A Fuzzy Segmentation Approach to Guide Marketing Decisions

A Fuzzy Segmentation Approach to Guide Marketing Decisions

Mònica Casabayó (ESADE-URL, Spain) and Núria Agell (ESADE-URL, Spain)
Copyright: © 2012 |Pages: 21
DOI: 10.4018/978-1-4666-1598-4.ch023
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Abstract

The aim of this chapter is to present a fuzzy segmentation model that combines statistical and Artificial Intelligence techniques to identify and quantify multifaceted consumers. One of the primary challenges faced by companies is getting to know their consumers. The latter are increasingly complex, versatile, ever-changing, and even contradictory; in other words, they are multifaceted. There is thus a need for techniques and tools to be able to segment this type of consumer in order to provide companies with the realistic information they need to make the appropriate marketing decisions. A real case study from the Spanish energy industry is included in this chapter to demonstrate the potential of the segmentation model being proposed.
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1. Introduction

Consumers are complex. The marketplace is also complex and ambiguous. Moreover, the way consumers used to behave 50 years ago is completely different from that today. And the way they behave nowadays is likely to be different from how they will behave in the near future. A common challenge for companies is to understand how and why consumers act the way they do in order to make the appropriate marketing decisions.

In real life, when we ask an audience of marketing professionals whether consumers always behave the same way in different situations, the unanimous response is “No”. When we ask if consumer motivations, preferences and attitudes are static, they again coincide in saying “No”. This “No” is also unanimous when we ask whether consumers always act in character.

Since Smith’s definition of the market segmentation concept in 1956, it has been perceived as a conceptual model reflecting the way managers wish to see a given market (Wedel and Kamakura, 2002). Segmentation helps managers to understand this enormous variety of consumers. However, marketing managers understand that there are many different kinds of people displaying many different buying patterns and that market segmentation techniques haven’t been of much help to these professionals (Yankelovich and Meer, 2006).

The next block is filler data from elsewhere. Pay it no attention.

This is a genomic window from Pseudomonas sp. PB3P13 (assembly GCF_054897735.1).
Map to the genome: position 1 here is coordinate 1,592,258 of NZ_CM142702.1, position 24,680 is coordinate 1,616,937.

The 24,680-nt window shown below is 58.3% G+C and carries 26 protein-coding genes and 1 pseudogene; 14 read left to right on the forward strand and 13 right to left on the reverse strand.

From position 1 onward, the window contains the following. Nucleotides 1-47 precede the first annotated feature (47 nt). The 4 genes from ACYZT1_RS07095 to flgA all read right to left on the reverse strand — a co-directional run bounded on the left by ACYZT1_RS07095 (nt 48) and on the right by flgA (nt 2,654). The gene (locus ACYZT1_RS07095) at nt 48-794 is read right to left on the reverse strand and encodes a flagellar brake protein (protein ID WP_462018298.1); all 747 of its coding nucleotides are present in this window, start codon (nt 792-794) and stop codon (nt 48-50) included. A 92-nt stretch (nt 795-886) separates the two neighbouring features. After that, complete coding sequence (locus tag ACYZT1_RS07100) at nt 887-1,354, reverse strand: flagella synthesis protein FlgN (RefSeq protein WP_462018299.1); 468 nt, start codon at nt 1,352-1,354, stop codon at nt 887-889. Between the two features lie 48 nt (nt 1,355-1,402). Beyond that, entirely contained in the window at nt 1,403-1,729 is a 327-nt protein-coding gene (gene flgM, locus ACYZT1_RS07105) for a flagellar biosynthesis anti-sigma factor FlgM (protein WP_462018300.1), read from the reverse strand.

In general, when we segment individuals, we force them into a single segment category. If marketing professionals agree that this just does not reflect the world as consumers know it, why do we still do it?

Based on the fact that consumers behave not only differently but even often contradictorily, we need a fuzzy segmentation approach capable of capturing the consumer as he/she truly is: ambiguous, complex, plural and not black or white. The main purpose of this chapter, then, is to describe this innovative fuzzy segmentation model in detail. The major particularity of this multibehavioural model is its ability to interpret non-exclusive segments, enabling a clearer image of market realities and thus improving marketing managers’ decision-making.

In order to achieve our purpose, we believe some previous points need to be considered:

  • The subject of research has changed considerably in the last 50 years. This chapter describes the multifaceted consumer in the 21st century.

  • Understanding consumers is the basis of marketing. Segmentation helps in this process. Therefore, we review the concept of market segmentation and its evolution.

  • LAMDA, a fuzzy learning technique, is proposed and explained as an alternative method to break with non-overlapping segmentation techniques.

  • This innovative segmentation model is presented as a means to understand the multifaceted consumer.

Afterwards, the chapter invites the reader to examine a real business case in the Spanish energy industry from a multibehavioural perspective. Finally, conclusions are drawn and further research is suggested.

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